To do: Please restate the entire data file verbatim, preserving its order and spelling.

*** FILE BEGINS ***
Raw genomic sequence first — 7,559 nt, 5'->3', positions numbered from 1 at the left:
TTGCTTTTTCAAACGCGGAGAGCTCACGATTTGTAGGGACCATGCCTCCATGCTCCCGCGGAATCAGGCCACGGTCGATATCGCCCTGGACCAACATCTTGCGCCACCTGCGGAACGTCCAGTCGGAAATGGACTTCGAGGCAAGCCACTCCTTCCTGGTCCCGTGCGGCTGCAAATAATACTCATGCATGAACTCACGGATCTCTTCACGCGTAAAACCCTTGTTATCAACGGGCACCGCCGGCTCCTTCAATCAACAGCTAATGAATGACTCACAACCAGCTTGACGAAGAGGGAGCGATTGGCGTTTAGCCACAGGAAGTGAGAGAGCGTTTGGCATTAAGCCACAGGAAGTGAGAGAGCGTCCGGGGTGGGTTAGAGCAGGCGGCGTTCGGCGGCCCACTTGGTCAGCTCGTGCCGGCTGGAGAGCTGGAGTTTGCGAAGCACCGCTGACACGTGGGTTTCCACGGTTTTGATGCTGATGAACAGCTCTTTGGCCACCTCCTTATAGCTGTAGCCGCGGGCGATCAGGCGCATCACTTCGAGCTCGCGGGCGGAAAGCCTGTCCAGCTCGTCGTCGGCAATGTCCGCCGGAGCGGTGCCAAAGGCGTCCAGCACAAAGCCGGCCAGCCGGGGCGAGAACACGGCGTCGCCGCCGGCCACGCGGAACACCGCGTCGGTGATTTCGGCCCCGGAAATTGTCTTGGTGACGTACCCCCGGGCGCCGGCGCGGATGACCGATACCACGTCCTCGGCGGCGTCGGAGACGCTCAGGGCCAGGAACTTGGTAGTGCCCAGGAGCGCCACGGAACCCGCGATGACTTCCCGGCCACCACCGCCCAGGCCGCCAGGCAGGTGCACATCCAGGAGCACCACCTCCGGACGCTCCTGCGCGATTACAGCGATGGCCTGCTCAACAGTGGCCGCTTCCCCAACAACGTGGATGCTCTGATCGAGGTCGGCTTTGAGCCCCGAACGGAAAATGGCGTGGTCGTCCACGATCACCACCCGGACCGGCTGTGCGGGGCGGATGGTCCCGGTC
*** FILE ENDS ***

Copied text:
Raw genomic sequence first — 7,559 nt, 5'->3', positions numbered from 1 at the left:
TTGCTTTTTCAAACGCGGAGAGCTCACGATTTGTAGGGACCATGCCTCCATGCTCCCGCGGAATCAGGCCACGGTCGATATCGCCCTGGACCAACATCTTGCGCCACCTGCGGAACGTCCAGTCGGAAATGGACTTCGAGGCAAGCCACTCCTTCCTGGTCCCGTGCGGCTGCAAATAATACTCATGCATGAACTCACGGATCTCTTCACGCGTAAAACCCTTGTTATCAACGGGCACCGCCGGCTCCTTCAATCAACAGCTAATGAATGACTCACAACCAGCTTGACGAAGAGGGAGCGATTGGCGTTTAGCCACAGGAAGTGAGAGAGCGTTTGGCATTAAGCCACAGGAAGTGAGAGAGCGTCCGGGGTGGGTTAGAGCAGGCGGCGTTCGGCGGCCCACTTGGTCAGCTCGTGCCGGCTGGAGAGCTGGAGTTTGCGAAGCACCGCTGACACGTGGGTTTCCACGGTTTTGATGCTGATGAACAGCTCTTTGGCCACCTCCTTATAGCTGTAGCCGCGGGCGATCAGGCGCATCACTTCGAGCTCGCGGGCGGAAAGCCTGTCCAGCTCGTCGTCGGCAATGTCCGCCGGAGCGGTGCCAAAGGCGTCCAGCACAAAGCCGGCCAGCCGGGGCGAGAACACGGCGTCGCCGCCGGCCACGCGGAACACCGCGTCGGTGATTTCGGCCCCGGAAATTGTCTTGGTGACGTACCCCCGGGCGCCGGCGCGGATGACCGATACCACGTCCTCGGCGGCGTCGGAGACGCTCAGGGCCAGGAACTTGGTAGTGCCCAGGAGCGCCACGGAACCCGCGATGACTTCCCGGCCACCACCGCCCAGGCCGCCAGGCAGGTGCACATCCAGGAGCACCACCTCCGGACGCTCCTGCGCGATTACAGCGATGGCCTGCTCAACAGTGGCCGCTTCCCCAACAACGTGGATGCTCTGATCGAGGTCGGCTTTGAGCCCCGAACGGAAAATGGCGTGGTCGTCCACGATCACCACCCGGACCGGCTGTGCGGGGCGGATGGTCCCGGTC